Life, Therapy, Uncategorized

Self harm or self care?

(Please note: This is about self harm and suicidal urges, self-destructive thoughts, and specific ways I try to harm myself (including with food).)

I’ve been struggling recently with basic self care. Anything that I know is good for me or that will help me is hard for me to do.

I used to self harm myself in one specific way. I told my DBT therapist over the summer about it, and I’ve been tracking it on my diary card and using skills like distraction, “riding the wave,” etc. to not engage in the behavior. And, I’ve been successful! I haven’t done that behavior in over three months. Yay!

But… the urges to hurt myself or kill myself haven’t gone away. I have the urges as much as I did when I was still using the behavior. Sometimes I’m successful in using distraction or some sort of positive coping mechanism to manage and resist the urge. However, if the urge is very strong, or I’ve been feeling it constantly for several hours and nothing seems to be helping, or I’m too hopeless to believe skills will work… then I bargain with myself.

I say, “Okay, fine, I won’t kill myself. But, as a compromise, I won’t eat dinner. I know that eating dinner is something that will help me and make me feel better, and that is exactly why I won’t do it.”

I’ll say to my emotion mind, “I know you have the urge to hurt yourself. You can’t do that because it’ll mean you have to stop trauma work. But you still feel intense shame and anger at yourself and want to harm yourself. So, here’s something. I know you feel tired and want to go to sleep. How about you just don’t go to sleep?” And then I stay up until 2 am and don’t get enough sleep and feel more angry and guilty the next day and even more tired.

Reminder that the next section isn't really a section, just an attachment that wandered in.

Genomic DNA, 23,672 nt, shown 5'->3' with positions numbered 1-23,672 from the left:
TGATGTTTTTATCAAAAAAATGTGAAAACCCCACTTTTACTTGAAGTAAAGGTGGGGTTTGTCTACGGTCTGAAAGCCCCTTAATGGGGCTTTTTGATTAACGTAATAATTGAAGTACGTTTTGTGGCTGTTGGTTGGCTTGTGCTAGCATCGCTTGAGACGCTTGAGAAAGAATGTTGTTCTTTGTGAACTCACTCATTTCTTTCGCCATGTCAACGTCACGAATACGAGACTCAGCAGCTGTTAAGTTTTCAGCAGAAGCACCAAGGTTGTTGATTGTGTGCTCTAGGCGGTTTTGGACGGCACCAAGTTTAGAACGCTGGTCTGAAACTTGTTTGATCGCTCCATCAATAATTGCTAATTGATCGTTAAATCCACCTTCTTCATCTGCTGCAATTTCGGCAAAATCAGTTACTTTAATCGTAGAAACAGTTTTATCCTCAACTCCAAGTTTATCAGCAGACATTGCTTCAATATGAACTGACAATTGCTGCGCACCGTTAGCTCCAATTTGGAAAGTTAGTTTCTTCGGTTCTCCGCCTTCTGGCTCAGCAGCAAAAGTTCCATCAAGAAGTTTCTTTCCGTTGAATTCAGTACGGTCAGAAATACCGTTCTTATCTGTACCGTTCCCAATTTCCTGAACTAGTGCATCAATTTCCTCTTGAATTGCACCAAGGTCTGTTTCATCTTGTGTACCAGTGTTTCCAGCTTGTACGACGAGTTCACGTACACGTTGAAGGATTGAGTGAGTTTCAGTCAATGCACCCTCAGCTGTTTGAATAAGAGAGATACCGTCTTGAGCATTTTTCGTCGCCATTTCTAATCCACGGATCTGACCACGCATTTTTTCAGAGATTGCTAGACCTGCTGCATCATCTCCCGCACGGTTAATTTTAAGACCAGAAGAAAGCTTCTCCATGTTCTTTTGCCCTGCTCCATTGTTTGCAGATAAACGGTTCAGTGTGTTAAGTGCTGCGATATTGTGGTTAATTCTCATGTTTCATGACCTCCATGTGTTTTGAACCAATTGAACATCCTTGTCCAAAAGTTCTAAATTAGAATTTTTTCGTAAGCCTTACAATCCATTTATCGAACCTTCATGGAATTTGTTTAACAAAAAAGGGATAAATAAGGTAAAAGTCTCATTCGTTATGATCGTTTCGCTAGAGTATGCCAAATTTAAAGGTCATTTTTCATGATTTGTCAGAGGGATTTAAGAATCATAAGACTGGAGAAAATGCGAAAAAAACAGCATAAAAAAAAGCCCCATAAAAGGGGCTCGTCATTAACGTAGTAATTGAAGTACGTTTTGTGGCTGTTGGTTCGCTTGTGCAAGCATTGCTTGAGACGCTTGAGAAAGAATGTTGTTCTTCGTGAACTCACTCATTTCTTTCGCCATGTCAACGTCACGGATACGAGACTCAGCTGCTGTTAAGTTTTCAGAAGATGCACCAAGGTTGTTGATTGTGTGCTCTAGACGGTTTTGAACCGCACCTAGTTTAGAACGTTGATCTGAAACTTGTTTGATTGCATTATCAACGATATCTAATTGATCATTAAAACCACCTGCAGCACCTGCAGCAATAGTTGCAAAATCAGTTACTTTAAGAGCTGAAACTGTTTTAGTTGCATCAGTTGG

I’m still harming myself, just in less obvious ways. Not eating enough. Not sleeping enough. Not brushing my teeth. Avoiding friends because I know they’ll make me feel better. Avoiding using skills because I know they’ll make me feel better. Not submitting applications because I’m mad at myself and don’t think I deserve it. Eating chocolate late at night because I know it’ll keep me awake, and I want to prevent myself from taking care of myself and sleeping.

It’s almost easier to self harm in these ways because it’s a smaller decision to make. It often doesn’t require action, just intentional inaction.

Writing this out is helping me realize that self harm is still an issue for me, even if it doesn’t leave visible scars. I’m losing weight, even if it’s not noticeable. I’m hungry all the time. I sometimes have an erratic sleep schedule. My teeth hurt often. My eyesight is getting worse because I refuse to look up from my phone or computer when I start to get a headache. I feel as though I need to feel the pain of the headache because I deserve it.

So, it’s not good. There are negative consequences to doing these things. My “cured” self harm has really just been transformed into different behaviors because I was replacing the behavior, not acting opposite to it.